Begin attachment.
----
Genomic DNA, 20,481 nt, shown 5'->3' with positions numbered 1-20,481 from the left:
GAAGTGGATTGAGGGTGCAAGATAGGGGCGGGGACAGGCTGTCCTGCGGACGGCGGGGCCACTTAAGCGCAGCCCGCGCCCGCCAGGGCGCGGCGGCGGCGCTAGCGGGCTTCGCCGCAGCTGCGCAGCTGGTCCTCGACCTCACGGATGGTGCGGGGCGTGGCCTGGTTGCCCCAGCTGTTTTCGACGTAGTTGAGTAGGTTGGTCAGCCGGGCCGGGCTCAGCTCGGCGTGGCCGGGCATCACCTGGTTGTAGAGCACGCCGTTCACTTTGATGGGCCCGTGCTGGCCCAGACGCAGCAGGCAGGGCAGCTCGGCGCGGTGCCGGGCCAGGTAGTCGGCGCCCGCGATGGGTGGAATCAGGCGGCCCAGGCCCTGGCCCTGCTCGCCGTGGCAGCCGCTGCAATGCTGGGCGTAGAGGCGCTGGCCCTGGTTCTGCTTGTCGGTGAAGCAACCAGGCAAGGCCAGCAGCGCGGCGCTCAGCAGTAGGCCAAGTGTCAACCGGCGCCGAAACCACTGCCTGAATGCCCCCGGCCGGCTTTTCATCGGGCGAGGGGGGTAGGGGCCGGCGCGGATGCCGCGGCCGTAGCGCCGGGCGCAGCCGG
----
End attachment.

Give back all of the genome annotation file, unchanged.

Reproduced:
Genomic DNA, 20,481 nt, shown 5'->3' with positions numbered 1-20,481 from the left:
GAAGTGGATTGAGGGTGCAAGATAGGGGCGGGGACAGGCTGTCCTGCGGACGGCGGGGCCACTTAAGCGCAGCCCGCGCCCGCCAGGGCGCGGCGGCGGCGCTAGCGGGCTTCGCCGCAGCTGCGCAGCTGGTCCTCGACCTCACGGATGGTGCGGGGCGTGGCCTGGTTGCCCCAGCTGTTTTCGACGTAGTTGAGTAGGTTGGTCAGCCGGGCCGGGCTCAGCTCGGCGTGGCCGGGCATCACCTGGTTGTAGAGCACGCCGTTCACTTTGATGGGCCCGTGCTGGCCCAGACGCAGCAGGCAGGGCAGCTCGGCGCGGTGCCGGGCCAGGTAGTCGGCGCCCGCGATGGGTGGAATCAGGCGGCCCAGGCCCTGGCCCTGCTCGCCGTGGCAGCCGCTGCAATGCTGGGCGTAGAGGCGCTGGCCCTGGTTCTGCTTGTCGGTGAAGCAACCAGGCAAGGCCAGCAGCGCGGCGCTCAGCAGTAGGCCAAGTGTCAACCGGCGCCGAAACCACTGCCTGAATGCCCCCGGCCGGCTTTTCATCGGGCGAGGGGGGTAGGGGCCGGCGCGGATGCCGCGGCCGTAGCGCCGGGCGCAGCCGG